principal, (2) a concise proposal, (3) a quick end to
negotiations (i.e. before the March 6 referendum), and (4)
united &cross-party8 political support in Iceland. (Note:
The presence of Icelandic opposition parliamentarians in the
meeting was intended to demonstrate that &cross-party8
support that the Dutch and British require for any successful
renegotiation of the loan terms. End note.)

4. (C) Icelandic finance officials and opposition
parliamentarians subsequently presented new options to their
UK and Dutch counterparts in meetings in London on February
15 and 16. According to Bollen (who did not attend the
meetings), the first proposal offered by the GOI on February
15 was &outrageous.8 It did not guarantee full repayment
of principal and offered no interest payments at all. The
second proposal on February 16 was only &slightly better,8
with the GOI offering to repay principal ) over a long
period of time ) but no interest payments. The GONL
Qperiod of time ) but no interest payments. The GONL
rejected both offers on the grounds that (1) they did not
meet the agreed-upon &Hague Principles,8 and (2) the
refusal to pay interest set a dangerous and unacceptable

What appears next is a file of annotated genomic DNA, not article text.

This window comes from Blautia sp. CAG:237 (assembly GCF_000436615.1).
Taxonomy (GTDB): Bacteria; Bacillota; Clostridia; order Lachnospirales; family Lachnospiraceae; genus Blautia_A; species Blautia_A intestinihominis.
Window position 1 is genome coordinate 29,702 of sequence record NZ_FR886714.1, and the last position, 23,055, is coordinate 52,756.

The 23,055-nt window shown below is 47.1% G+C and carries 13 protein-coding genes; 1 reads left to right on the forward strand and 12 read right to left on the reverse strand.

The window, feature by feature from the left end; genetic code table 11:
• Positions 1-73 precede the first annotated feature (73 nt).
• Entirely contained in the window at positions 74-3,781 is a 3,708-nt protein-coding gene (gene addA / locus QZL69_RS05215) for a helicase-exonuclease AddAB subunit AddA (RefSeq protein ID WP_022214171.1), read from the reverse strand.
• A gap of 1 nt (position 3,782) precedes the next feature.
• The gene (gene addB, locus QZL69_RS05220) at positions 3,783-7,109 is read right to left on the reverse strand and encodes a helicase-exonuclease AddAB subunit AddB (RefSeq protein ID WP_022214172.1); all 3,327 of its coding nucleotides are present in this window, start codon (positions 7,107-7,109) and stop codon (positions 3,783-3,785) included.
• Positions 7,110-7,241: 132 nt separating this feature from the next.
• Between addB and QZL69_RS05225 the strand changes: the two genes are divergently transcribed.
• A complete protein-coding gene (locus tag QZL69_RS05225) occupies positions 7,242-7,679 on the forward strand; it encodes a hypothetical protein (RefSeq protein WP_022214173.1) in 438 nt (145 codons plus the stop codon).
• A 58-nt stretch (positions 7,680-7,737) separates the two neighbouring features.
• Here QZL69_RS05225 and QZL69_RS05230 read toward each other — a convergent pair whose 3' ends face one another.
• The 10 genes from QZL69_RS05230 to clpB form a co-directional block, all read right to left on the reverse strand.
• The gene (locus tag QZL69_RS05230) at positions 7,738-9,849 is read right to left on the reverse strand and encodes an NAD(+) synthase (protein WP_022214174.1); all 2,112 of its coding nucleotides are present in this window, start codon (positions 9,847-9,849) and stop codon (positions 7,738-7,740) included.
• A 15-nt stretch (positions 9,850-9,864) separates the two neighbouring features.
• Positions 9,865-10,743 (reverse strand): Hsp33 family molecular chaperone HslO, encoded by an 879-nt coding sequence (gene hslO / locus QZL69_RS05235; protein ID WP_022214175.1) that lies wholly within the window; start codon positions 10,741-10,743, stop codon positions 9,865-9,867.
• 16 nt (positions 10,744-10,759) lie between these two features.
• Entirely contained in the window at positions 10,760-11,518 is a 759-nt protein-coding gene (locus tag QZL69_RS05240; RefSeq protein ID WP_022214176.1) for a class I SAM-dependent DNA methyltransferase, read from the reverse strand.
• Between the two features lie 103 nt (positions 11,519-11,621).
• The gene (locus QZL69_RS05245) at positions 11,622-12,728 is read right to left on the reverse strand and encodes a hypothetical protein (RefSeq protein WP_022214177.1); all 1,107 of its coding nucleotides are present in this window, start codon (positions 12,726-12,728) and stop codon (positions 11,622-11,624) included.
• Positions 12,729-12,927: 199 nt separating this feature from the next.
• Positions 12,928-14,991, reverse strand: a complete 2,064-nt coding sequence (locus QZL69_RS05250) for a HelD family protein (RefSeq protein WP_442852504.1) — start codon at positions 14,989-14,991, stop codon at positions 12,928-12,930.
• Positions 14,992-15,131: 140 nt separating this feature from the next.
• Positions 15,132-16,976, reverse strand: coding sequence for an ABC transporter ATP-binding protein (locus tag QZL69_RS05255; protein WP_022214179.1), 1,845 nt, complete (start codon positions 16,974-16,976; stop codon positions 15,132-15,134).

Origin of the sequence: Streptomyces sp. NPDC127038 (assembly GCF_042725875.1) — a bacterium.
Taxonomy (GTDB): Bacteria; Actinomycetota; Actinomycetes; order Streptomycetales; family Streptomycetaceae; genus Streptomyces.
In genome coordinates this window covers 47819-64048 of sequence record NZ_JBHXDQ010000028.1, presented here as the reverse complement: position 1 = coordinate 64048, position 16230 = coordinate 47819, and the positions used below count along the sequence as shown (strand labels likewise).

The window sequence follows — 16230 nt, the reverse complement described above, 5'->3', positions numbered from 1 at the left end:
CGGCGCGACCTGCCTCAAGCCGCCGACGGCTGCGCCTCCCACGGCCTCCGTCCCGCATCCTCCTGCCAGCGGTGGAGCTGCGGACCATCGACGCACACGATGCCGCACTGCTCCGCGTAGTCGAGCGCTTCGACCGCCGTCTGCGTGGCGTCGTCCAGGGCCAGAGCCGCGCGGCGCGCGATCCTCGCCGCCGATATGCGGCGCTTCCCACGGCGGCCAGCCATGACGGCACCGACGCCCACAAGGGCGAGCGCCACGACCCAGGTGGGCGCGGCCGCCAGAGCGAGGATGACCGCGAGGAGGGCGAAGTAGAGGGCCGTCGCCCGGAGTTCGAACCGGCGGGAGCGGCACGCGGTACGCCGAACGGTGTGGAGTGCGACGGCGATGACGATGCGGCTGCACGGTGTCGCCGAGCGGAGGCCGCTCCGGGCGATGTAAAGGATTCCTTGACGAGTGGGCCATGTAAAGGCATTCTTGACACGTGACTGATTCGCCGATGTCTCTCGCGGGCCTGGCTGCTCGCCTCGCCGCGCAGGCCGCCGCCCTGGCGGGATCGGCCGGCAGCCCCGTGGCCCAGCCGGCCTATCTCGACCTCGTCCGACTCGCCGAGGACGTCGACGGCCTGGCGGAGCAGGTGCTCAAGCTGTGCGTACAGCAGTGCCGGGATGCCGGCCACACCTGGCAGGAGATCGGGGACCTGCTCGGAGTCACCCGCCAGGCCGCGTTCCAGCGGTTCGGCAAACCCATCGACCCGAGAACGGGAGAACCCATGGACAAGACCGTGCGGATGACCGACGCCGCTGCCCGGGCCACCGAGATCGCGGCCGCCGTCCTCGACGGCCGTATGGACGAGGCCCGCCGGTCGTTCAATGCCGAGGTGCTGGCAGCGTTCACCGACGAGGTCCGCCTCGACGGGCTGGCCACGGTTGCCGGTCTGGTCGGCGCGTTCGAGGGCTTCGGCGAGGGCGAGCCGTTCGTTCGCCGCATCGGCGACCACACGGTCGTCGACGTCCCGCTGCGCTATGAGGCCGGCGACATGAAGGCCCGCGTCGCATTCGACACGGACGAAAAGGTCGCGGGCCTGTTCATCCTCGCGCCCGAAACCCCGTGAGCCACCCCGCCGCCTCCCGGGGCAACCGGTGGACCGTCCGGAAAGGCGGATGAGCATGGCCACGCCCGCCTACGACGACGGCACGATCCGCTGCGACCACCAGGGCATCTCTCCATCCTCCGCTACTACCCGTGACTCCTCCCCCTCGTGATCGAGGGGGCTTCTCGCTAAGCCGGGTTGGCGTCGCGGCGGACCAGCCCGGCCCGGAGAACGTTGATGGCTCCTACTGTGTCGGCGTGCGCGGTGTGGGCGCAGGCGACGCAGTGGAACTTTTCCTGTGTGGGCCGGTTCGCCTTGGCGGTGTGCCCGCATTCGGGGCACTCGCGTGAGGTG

precedent for sovereign debt and other key Paris Club issues.

5. (C) According to Bollen, the GONL believes the existing
loan agreements with the Netherlands and UK will be
resoundingly defeated in the March 6 Icelandic referendum.
This will require the governments of Iceland, the
Netherlands, and the UK to effectively to start over with
negotiating new repayment terms. To avoid this scenario, the
GONL is seeking a solution now that would obviate the need
for the referendum. We &must get clear of this,8 said
Bollen; &the entire issue has gotten way out of hand and has
become silly and destructive.8

6. (C) Bollen said the GONL therefore plans to &make an
offer8 to the GOI during the week of February 22. The GONL
is willing to negotiate on interest payments, but not the
core &Hague Principles.8 Bollen indicated that options
could include changing the current fixed interest rate of
5.55 percent to a floating rate for part of the repayment
period. Another option could be an &interest holiday8 for
part of Iceland,s seven-year grace period on the debt.

7. (C) Regarding the confidential State Department cable on
the Icesave issue that was leaked to the Icelandic press on
February 18 (ref B), Bollen said she was not surprised at
all. She described Iceland as a &sieve8 in which
information leaks are standard practice. &Every time we
have a confidential discussion with Icelandic officials, we
read about it the next day in the press.8

8. (SBU) Bollen will represent the Netherlands in the Paris
Club meetings on February 22-25 in Paris. She noted that she
has discussed Icesave developments regularly with U.S.
Treasury and State Department reps at recent Paris Club
meetings; she will seek them out again during next week,s
meeting and update them on developments.
LEVIN